DSN: What do retailers need to do to most to benefit from this?
LN: First, old department silos have their place — just not in today’s shoppers’ mind. Remember, there are no aisles online. As a result, retailers need to think — and incent — cross-box merchandising much more than they do today. Category managers must be empowered this way, and store/department managers must be required to leverage the breadth of their assortments in unique ways. Store-within-a-store ideas are a good start, but a lot of the most creative work in this area is being done by independent and regional retailers. They are much more likely to think as the shopper does and design displays accordingly.
As a result, they’re employing localized, curated displays that drive differentiation and traffic, engagement and productivity. The result is more displays with curated product mixes that become solution centers based on need states across multiple brands and categories.
Second, the pressure on retailers to drive more sales from shelf has led to an emerging phenomenon across retail: the shelf as the new display. Whether through in-aisle signage, vertical and horizontal striping, sensory features — including lighting, scent, sound and motion — or digital engagement, solutions must drive emotional connections while remaining cost effective. Shelves are increasingly supporting the role previously done only by displays.
Retailers who are using shelves as a marketing medium, and not only as a product holding vehicle, are seeing a big return in terms of conversion.
No comments found
Designing for customer-centric shopping experiences
Many retailers are divided organizationally by channel or other internal structures that keep them from focusing on the entirety of customers, said Robert Hetu, research vice president and agenda manager for retail at research firm Gartner.
To overcome this, retailers should identify, prioritize and design the customer experience use cases most suitable for digitalization, he said.
“Retailers need to apply design thinking to these four basic customer processes, the intersection of which is the focal point of a customer-centric experience,” Hetu said. The four processes are:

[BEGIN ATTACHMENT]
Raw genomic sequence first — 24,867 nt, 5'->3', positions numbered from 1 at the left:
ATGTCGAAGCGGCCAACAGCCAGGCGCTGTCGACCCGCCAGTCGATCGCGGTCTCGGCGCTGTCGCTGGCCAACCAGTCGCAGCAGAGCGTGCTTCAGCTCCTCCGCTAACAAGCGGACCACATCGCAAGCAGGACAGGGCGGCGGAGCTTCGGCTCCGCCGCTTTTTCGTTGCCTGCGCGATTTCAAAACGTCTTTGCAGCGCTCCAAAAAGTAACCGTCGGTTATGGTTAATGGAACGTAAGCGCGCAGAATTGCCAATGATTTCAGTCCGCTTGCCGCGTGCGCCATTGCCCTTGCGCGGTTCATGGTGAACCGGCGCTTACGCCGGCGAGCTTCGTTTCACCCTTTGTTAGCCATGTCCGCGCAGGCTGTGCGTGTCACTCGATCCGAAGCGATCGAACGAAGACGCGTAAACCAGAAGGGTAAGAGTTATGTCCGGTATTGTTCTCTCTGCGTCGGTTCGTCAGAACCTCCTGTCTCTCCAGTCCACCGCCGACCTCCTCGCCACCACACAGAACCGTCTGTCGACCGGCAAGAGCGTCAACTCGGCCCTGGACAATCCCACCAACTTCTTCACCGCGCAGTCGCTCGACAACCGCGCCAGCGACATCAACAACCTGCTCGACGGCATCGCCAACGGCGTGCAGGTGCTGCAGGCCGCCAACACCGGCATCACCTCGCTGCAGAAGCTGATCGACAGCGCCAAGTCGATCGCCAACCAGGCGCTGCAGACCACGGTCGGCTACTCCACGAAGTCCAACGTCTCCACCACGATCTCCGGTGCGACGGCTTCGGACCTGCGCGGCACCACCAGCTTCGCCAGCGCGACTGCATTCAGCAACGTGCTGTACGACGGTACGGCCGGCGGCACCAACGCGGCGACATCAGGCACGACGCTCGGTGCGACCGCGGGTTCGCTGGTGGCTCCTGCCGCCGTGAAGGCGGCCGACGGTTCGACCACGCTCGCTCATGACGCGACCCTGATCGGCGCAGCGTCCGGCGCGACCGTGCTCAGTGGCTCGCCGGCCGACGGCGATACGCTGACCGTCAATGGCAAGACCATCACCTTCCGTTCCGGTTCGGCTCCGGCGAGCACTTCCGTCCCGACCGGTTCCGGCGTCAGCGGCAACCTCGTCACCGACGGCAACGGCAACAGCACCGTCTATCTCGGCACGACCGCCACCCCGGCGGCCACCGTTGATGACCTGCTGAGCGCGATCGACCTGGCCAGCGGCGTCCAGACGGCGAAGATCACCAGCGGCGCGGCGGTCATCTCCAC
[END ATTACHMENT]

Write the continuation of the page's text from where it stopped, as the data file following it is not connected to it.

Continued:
Browse: This enables customers to find what they need, as well as discover new and different products and services that will enhance their lifestyles. This is provided by stores, online channels, mobile, social and Internet-enabled devices, artificial intelligence and augmented reality working together to deliver an immersive shopping experience.
Transact: This enables a seamless capability for the customer to transact within and across channels, regardless of the product or the combination of products and services, without inconvenience or delays. This is provided through modern, interconnected POS applications; mobile applications; and the excellent customer-facing execution of these processes.
Acquire: This enables the customer to acquire goods and services with a variety of methods, including physical shopping, click and collect, in-home delivery, automated replenishment and lockers, as well as partnerships with external organizations. This is provided by executing such highly flexible fulfillment models as traditional, in-store shopping and many last-mile delivery options.
Consume: This enables customers’ enjoyment and enhances their consumption experience, which is provided through enhanced information and services, connected devices, auto-replenishment, and voice-enabled interactions.
As a Law Dissertation Writer, I think a single view of the customer enables delivery of curated experiences in every channel.